Steven B

JSprouse said...

I like your comment about the Amex card and the Frontgate catalog. It's all a bit to posh for me. We have friends in a retirement home that looks a lot this. We're not joining them.

Anonymous said...

Muffy-- You should do a post about preppy vacation spots, both in the U.S. and abroad.

--EM

Greenfield said...

"Could only be described as a New England Inn by a GPS" has to be my new benchmark for best backhanded "compliment" EVER. Can I keep it? ;)

Westerly said...

I was excited to see your post today was about the Westerly/Watch Hill/Weekapaug area. It is truly the forgotten part of RI. We have a house in Westerly and whenever I call on anyone from another part of the state to come look at work on the boat or house, they act as if you asked them to drive to Florida.

It's interesting that in the picture of the young waiter leaning in to the table with his hand behind his back, the gentleman to the right is Chuck Royce, the money behind the renovations to the OH and the Weekapaug Inn.

Anonymous said...

Love this post,,,,there is so much to notice! One thing struck me right off -- your shoes. Are those a recent Gucci purchase? Everything here makes me long for the NE shores. If you do decide to leave us at the end of the year, please publish these photographs. They brighten my day and give me "a glimmer still to cheer".

WRJ said...

Greenfield: interesting, though not surprising, I guess. It's just one of those pet peeves, like cruddy roofing, that inordinately bug me about otherwise nice enough houses. I like my shingles dark, as in the house with the teal shutters--or even darker!

Anonymous said...

Love the pink raincoat worn with khakis, navy cardigan, pearls, and navy loafers!

Anonymous said...

Being a Weekapauger it is interesting to read your recent blog entry. The problem with the color of the houses is that the shingles have been stained or dipped, so they will last longer, but will not weather. As to the new / renovated houses, the one is picture 8 is actually fairly original, with only a small addition. The Inn itself has actually been painted in the original 1939 paint colors. It has been restored eternally to as originally built. I do agree it is not the most charming structure, but to the locals it is at least familiar. Intend to agree about the interiors, liking only the historical accents, as well as the stunning views of the grounds and Quonochontaug Pond. Really the joy of the place is not having an overdone meal, but rather being able to stay in Weekapaug and enjoy the charms of the Pond, Beaches and community. The Ocean House and Watch Hill can never quite find this low key charm.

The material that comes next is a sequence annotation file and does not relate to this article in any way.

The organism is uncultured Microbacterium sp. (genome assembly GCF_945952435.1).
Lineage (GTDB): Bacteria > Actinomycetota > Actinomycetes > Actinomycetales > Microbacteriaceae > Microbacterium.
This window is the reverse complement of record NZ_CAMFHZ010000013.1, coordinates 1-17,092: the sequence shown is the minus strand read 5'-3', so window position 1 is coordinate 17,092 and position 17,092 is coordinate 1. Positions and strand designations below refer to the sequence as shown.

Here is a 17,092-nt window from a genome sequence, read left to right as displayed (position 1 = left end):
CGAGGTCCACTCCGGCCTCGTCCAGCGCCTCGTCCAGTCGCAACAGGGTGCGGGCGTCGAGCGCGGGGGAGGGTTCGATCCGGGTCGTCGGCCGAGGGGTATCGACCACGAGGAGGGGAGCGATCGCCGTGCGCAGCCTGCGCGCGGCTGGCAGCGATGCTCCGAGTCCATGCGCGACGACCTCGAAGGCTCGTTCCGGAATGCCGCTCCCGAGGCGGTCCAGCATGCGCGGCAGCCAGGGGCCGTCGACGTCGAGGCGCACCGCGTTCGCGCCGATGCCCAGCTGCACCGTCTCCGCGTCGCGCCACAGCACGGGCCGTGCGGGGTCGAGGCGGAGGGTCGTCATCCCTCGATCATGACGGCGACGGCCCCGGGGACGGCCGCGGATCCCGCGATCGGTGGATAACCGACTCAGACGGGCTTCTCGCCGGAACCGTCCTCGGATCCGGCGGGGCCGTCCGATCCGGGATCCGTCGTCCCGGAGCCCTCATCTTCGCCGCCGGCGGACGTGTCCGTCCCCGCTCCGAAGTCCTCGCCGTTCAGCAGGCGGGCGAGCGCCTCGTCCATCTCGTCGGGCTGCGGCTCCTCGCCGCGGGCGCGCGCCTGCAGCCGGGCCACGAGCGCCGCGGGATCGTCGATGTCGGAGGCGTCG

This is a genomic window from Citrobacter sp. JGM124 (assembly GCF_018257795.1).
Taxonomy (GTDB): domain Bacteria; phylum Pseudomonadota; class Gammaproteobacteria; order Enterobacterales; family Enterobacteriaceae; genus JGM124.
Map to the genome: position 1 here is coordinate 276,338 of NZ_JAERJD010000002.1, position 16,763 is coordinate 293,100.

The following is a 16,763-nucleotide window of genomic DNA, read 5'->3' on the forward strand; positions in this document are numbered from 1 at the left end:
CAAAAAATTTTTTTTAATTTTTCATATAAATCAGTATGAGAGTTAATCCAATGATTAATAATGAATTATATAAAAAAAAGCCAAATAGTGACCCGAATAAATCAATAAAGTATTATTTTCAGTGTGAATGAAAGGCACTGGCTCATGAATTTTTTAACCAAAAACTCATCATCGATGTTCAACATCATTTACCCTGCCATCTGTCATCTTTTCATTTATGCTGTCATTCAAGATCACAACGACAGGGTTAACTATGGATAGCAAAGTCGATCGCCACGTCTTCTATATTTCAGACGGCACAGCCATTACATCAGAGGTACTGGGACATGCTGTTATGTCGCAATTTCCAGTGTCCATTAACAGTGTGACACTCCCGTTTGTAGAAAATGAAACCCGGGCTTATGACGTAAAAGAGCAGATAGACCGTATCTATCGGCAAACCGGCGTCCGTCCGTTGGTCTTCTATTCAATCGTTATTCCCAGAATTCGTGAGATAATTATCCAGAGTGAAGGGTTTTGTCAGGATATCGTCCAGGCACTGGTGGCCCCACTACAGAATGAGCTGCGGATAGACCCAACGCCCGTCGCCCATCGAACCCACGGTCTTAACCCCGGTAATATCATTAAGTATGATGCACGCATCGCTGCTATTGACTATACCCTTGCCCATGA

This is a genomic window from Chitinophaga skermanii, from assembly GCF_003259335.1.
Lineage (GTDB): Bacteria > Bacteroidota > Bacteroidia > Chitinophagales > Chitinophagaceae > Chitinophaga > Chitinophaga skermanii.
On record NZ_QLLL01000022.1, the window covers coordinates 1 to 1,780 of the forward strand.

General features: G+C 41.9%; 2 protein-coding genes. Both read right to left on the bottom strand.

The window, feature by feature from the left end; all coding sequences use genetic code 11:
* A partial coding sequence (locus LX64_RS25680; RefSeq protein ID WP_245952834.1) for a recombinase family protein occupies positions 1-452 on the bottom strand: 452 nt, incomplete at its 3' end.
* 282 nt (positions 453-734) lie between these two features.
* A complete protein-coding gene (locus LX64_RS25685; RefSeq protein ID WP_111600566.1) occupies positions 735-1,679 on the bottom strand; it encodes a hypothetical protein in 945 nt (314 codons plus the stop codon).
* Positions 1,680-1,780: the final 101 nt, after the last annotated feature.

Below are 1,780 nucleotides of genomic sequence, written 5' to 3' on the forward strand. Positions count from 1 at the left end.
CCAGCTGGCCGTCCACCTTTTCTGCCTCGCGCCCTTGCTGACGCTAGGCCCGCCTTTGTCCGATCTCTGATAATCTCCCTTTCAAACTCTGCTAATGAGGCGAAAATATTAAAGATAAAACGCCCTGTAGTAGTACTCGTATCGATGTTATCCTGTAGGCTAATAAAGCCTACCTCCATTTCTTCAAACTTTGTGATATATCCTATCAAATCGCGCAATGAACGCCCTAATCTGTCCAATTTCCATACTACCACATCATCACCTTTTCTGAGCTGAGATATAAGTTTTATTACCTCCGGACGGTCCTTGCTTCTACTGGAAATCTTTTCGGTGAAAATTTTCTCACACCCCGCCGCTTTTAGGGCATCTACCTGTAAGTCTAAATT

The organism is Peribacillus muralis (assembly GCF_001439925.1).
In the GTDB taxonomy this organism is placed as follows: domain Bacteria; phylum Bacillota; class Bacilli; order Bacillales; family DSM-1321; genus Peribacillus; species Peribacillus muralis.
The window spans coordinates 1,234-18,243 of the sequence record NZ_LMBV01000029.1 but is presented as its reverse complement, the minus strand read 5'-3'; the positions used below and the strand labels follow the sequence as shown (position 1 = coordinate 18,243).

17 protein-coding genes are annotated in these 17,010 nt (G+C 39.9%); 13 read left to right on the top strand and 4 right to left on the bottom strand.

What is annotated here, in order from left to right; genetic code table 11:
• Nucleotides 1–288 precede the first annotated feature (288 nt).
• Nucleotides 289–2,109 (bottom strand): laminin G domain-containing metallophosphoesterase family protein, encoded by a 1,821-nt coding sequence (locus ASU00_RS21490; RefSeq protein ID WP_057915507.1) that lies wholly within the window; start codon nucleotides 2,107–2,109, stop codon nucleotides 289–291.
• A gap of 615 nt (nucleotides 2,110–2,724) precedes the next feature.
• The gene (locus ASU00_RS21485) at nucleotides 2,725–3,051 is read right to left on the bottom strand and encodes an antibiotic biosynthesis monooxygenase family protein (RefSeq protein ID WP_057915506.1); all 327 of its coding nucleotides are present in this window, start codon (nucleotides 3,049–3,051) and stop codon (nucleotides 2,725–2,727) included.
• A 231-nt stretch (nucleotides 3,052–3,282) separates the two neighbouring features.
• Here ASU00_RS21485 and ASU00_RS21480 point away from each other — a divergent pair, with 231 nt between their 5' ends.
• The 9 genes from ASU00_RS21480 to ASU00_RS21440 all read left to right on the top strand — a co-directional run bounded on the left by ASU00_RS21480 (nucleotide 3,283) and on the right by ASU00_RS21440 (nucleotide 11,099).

Lancer RIUSA said...

Amazing photos. Serene, classic.
Does anyone know how shell driveways stand up to plowing in the winter?

Anonymous said...

Weekapaug Inn as built in 1939

http://fbcdn-sphotos-a-a.akamaihd.net/hphotos-ak-ash4/380375_10150371445355758_1981380222_n.jpg

Anonymous said...

I love when you showcase places like this. I have quite a list started of new destinations! Love your pink coat! :) --Holly in PA

Anonymous said...

My grandma inherited the residence at 98 Noyes Neck Rd, from her sister, Ethel Charlwood in 1957just around the bend from the Weekapaug Inn. Spent a few summers there '57 and '58. The memories have thrilled me for a lifetime - it was Halcyon days then. Came back to visit the Inn in 2006 and could not believe that the area was FROZEN IN TIME. Totally delightful experience and can't think of a more wonderful place on earth. Stayed at the Inn and loved it's gentility and timeless d├ęcor. Was curious about the redo and somehow came across your blog. thanks for the pictures, the big homes on the water are as beautiful as life gets. Never been to the Ocean House but want to as a result of your opinion. Thank you.